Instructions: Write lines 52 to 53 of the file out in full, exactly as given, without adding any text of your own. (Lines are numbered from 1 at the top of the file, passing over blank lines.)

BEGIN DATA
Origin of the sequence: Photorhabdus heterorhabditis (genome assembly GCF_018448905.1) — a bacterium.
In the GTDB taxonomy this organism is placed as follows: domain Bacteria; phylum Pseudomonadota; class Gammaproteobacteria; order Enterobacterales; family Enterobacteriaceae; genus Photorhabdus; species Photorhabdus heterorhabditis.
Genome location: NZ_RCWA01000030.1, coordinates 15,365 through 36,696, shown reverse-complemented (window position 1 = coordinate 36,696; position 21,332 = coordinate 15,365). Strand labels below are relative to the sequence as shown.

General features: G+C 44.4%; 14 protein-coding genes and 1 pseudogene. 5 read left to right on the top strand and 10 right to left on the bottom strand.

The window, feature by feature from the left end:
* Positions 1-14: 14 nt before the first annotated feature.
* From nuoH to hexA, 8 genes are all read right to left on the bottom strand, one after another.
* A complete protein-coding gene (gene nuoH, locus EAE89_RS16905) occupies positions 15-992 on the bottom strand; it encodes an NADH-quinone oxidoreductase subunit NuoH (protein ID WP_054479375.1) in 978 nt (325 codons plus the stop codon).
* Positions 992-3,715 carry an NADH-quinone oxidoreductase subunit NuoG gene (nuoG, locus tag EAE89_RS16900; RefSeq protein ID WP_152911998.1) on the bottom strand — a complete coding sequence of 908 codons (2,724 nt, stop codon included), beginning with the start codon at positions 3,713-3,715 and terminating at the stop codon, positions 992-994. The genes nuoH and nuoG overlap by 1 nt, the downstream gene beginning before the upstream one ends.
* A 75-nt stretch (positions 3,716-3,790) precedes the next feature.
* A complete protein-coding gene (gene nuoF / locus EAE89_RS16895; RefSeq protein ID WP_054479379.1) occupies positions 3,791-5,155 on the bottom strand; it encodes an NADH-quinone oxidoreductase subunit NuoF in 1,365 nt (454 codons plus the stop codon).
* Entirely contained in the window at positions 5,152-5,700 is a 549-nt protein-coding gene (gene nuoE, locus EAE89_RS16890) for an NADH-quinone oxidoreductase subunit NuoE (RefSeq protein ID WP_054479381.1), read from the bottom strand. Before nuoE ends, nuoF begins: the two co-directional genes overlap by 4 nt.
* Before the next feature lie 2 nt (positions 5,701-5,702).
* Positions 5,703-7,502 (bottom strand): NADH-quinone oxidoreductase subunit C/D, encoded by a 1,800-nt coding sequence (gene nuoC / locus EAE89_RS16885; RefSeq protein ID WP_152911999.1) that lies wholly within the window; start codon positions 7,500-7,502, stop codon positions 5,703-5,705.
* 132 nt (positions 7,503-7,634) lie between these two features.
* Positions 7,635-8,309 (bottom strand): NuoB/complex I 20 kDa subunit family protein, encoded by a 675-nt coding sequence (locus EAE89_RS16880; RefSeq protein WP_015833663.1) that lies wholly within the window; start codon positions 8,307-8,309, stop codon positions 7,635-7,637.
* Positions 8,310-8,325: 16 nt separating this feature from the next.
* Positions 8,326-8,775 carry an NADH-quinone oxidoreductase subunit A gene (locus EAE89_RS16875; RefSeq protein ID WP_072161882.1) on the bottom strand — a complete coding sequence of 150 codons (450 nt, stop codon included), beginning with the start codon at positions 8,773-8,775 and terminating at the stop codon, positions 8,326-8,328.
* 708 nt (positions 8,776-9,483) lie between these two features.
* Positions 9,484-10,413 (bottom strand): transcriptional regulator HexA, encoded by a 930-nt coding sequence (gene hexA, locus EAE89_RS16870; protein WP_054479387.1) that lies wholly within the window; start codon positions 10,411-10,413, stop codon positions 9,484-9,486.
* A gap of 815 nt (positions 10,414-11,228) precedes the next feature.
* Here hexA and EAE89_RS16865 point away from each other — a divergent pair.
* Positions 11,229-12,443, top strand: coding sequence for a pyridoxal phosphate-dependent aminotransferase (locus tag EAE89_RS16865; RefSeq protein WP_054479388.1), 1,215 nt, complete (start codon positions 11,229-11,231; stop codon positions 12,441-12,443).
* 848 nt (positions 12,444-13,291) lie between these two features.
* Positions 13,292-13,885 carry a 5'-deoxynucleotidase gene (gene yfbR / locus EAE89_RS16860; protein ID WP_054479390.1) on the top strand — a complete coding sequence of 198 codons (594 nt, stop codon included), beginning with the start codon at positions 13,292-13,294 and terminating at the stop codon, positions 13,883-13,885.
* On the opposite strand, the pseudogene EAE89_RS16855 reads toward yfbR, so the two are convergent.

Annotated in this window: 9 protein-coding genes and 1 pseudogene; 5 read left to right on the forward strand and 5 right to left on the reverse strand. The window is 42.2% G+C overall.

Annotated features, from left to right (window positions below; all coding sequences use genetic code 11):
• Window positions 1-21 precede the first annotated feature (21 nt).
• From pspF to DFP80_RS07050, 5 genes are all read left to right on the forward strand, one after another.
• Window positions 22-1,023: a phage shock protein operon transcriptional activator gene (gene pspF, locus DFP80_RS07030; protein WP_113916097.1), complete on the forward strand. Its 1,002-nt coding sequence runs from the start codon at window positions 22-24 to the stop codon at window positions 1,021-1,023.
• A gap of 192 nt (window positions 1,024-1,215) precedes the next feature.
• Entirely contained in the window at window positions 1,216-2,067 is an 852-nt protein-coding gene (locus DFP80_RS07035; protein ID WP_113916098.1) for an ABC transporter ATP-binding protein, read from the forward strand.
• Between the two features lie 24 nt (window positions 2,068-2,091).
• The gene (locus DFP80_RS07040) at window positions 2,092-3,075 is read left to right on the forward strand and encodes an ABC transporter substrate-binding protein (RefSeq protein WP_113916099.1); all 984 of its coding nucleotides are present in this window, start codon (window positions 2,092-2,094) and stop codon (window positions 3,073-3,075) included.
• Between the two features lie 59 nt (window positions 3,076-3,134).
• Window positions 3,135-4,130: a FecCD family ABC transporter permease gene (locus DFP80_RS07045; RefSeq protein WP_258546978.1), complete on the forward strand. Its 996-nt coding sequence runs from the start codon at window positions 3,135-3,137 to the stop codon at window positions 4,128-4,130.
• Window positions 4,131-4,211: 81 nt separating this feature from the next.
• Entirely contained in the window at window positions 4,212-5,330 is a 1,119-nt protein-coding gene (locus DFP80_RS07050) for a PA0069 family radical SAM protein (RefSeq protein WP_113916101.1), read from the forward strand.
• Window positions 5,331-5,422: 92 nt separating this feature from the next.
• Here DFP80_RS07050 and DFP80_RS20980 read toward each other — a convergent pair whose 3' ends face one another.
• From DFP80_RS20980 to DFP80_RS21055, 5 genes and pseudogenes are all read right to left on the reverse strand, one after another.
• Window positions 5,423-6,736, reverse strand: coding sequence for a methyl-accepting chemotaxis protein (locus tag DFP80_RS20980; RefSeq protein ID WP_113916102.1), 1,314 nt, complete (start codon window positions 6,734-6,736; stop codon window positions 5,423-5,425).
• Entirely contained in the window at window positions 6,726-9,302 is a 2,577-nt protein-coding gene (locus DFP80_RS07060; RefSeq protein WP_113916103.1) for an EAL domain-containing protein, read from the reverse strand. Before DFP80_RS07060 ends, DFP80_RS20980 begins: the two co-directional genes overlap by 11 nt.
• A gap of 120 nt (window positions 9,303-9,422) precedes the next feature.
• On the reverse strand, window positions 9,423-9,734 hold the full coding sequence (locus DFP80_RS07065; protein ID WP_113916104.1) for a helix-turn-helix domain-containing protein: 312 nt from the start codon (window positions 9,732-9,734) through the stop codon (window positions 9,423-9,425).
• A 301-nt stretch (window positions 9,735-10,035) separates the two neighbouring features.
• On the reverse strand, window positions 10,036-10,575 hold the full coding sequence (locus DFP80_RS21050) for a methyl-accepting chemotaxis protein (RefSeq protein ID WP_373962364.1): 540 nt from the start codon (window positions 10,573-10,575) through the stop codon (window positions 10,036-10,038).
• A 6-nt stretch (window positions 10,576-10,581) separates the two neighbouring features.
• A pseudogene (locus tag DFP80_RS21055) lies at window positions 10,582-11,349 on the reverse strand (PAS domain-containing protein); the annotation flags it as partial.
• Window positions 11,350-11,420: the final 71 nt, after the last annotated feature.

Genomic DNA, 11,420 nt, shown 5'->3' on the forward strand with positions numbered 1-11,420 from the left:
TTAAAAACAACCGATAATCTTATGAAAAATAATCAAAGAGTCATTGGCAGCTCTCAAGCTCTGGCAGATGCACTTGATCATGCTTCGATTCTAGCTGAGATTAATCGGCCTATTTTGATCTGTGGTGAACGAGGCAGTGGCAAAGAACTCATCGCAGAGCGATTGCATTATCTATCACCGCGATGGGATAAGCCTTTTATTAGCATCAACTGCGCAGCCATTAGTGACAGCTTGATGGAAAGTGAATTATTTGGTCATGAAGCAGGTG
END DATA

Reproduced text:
Genomic DNA, 11,420 nt, shown 5'->3' on the forward strand with positions numbered 1-11,420 from the left:
TTAAAAACAACCGATAATCTTATGAAAAATAATCAAAGAGTCATTGGCAGCTCTCAAGCTCTGGCAGATGCACTTGATCATGCTTCGATTCTAGCTGAGATTAATCGGCCTATTTTGATCTGTGGTGAACGAGGCAGTGGCAAAGAACTCATCGCAGAGCGATTGCATTATCTATCACCGCGATGGGATAAGCCTTTTATTAGCATCAACTGCGCAGCCATTAGTGACAGCTTGATGGAAAGTGAATTATTTGGTCATGAAGCAGGTG